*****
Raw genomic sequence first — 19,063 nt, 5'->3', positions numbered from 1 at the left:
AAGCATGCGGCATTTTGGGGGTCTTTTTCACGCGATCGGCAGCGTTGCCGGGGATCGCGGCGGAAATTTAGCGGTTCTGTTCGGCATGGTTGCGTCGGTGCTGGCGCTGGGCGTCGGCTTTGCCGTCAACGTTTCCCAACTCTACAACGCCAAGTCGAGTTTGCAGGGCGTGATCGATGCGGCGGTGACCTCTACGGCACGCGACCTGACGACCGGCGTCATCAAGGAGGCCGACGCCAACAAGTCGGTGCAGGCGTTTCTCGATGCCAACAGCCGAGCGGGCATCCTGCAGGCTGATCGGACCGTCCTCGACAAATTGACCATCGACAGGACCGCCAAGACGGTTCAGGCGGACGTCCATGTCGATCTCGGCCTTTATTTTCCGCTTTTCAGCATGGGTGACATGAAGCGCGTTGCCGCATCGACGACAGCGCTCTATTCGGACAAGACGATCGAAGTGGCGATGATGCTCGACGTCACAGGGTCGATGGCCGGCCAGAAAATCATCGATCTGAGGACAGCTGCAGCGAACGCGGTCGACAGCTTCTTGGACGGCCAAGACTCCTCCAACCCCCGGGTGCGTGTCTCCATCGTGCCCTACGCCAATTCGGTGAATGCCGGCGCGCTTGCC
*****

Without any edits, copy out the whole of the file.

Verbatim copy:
Raw genomic sequence first — 19,063 nt, 5'->3', positions numbered from 1 at the left:
AAGCATGCGGCATTTTGGGGGTCTTTTTCACGCGATCGGCAGCGTTGCCGGGGATCGCGGCGGAAATTTAGCGGTTCTGTTCGGCATGGTTGCGTCGGTGCTGGCGCTGGGCGTCGGCTTTGCCGTCAACGTTTCCCAACTCTACAACGCCAAGTCGAGTTTGCAGGGCGTGATCGATGCGGCGGTGACCTCTACGGCACGCGACCTGACGACCGGCGTCATCAAGGAGGCCGACGCCAACAAGTCGGTGCAGGCGTTTCTCGATGCCAACAGCCGAGCGGGCATCCTGCAGGCTGATCGGACCGTCCTCGACAAATTGACCATCGACAGGACCGCCAAGACGGTTCAGGCGGACGTCCATGTCGATCTCGGCCTTTATTTTCCGCTTTTCAGCATGGGTGACATGAAGCGCGTTGCCGCATCGACGACAGCGCTCTATTCGGACAAGACGATCGAAGTGGCGATGATGCTCGACGTCACAGGGTCGATGGCCGGCCAGAAAATCATCGATCTGAGGACAGCTGCAGCGAACGCGGTCGACAGCTTCTTGGACGGCCAAGACTCCTCCAACCCCCGGGTGCGTGTCTCCATCGTGCCCTACGCCAATTCGGTGAATGCCGGCGCGCTTGCC